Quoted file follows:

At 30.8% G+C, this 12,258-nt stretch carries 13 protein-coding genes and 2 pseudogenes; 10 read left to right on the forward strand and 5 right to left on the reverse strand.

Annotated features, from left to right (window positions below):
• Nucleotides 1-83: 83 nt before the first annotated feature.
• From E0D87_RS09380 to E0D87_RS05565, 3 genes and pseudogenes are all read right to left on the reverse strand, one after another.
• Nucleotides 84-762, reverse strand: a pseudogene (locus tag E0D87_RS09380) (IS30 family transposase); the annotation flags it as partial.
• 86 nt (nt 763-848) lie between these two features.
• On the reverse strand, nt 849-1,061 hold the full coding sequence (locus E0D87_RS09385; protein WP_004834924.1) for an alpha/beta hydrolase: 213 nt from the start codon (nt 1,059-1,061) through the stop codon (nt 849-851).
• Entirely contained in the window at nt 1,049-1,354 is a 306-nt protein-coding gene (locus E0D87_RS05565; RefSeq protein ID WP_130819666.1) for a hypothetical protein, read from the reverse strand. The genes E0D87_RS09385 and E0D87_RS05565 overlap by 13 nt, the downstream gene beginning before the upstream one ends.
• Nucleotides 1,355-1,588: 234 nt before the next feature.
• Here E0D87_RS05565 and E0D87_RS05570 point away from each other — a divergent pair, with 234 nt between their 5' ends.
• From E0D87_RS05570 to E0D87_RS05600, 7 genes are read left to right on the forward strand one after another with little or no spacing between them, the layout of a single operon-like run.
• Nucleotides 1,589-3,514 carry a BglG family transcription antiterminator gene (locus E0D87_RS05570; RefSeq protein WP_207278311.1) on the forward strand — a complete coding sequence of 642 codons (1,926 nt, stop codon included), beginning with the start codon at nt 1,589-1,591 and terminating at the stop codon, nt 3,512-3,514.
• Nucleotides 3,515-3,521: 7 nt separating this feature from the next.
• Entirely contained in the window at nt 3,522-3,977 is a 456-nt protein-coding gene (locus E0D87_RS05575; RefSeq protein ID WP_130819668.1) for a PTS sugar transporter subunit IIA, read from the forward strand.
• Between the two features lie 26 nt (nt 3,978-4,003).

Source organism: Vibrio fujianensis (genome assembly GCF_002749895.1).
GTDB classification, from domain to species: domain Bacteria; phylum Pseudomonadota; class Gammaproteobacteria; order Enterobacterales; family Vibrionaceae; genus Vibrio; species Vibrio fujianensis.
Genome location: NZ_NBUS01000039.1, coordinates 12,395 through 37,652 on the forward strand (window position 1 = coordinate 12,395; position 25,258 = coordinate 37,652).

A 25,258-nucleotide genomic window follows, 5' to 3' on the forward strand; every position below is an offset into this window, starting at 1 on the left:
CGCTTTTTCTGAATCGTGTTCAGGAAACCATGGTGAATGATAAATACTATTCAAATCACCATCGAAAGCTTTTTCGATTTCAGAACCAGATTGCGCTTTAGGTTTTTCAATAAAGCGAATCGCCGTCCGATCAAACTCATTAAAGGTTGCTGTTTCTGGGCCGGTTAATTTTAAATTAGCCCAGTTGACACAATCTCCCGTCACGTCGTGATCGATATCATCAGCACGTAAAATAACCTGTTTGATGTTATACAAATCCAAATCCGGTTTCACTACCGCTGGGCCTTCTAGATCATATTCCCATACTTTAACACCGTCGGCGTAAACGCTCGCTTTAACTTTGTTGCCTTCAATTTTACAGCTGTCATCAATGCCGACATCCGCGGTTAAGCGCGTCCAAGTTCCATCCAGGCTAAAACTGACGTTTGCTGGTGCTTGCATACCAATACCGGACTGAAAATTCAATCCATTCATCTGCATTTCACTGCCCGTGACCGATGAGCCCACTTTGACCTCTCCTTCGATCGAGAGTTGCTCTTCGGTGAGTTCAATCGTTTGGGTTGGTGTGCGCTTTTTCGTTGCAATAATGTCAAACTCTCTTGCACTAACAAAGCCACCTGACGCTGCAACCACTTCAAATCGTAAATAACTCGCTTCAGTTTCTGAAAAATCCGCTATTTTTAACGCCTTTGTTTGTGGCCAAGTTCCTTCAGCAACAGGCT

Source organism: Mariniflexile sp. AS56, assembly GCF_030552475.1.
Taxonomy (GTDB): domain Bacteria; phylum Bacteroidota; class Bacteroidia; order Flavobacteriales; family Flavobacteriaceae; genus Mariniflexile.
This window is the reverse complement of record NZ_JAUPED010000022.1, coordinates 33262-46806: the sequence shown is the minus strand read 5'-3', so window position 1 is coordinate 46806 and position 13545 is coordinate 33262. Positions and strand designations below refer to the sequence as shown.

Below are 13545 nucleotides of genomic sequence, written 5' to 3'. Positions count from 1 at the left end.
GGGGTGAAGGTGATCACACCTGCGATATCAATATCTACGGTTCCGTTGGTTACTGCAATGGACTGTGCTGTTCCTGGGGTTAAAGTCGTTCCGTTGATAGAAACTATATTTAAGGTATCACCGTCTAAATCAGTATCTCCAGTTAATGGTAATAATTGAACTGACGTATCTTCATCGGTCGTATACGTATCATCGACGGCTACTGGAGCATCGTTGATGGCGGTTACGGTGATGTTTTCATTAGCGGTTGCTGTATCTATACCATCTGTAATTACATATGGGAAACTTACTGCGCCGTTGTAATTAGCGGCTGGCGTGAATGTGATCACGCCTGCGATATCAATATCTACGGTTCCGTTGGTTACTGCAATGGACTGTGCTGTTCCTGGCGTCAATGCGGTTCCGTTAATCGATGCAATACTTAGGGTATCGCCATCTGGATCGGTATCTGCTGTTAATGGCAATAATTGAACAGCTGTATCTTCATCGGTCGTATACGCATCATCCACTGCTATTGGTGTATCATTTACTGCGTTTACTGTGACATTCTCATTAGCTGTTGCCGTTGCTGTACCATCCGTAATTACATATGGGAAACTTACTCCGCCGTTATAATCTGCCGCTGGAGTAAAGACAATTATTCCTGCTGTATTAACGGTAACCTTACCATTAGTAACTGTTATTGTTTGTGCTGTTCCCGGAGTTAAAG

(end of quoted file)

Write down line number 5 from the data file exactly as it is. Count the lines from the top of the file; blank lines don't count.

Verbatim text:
• Nucleotides 84-762, reverse strand: a pseudogene (locus tag E0D87_RS09380) (IS30 family transposase); the annotation flags it as partial.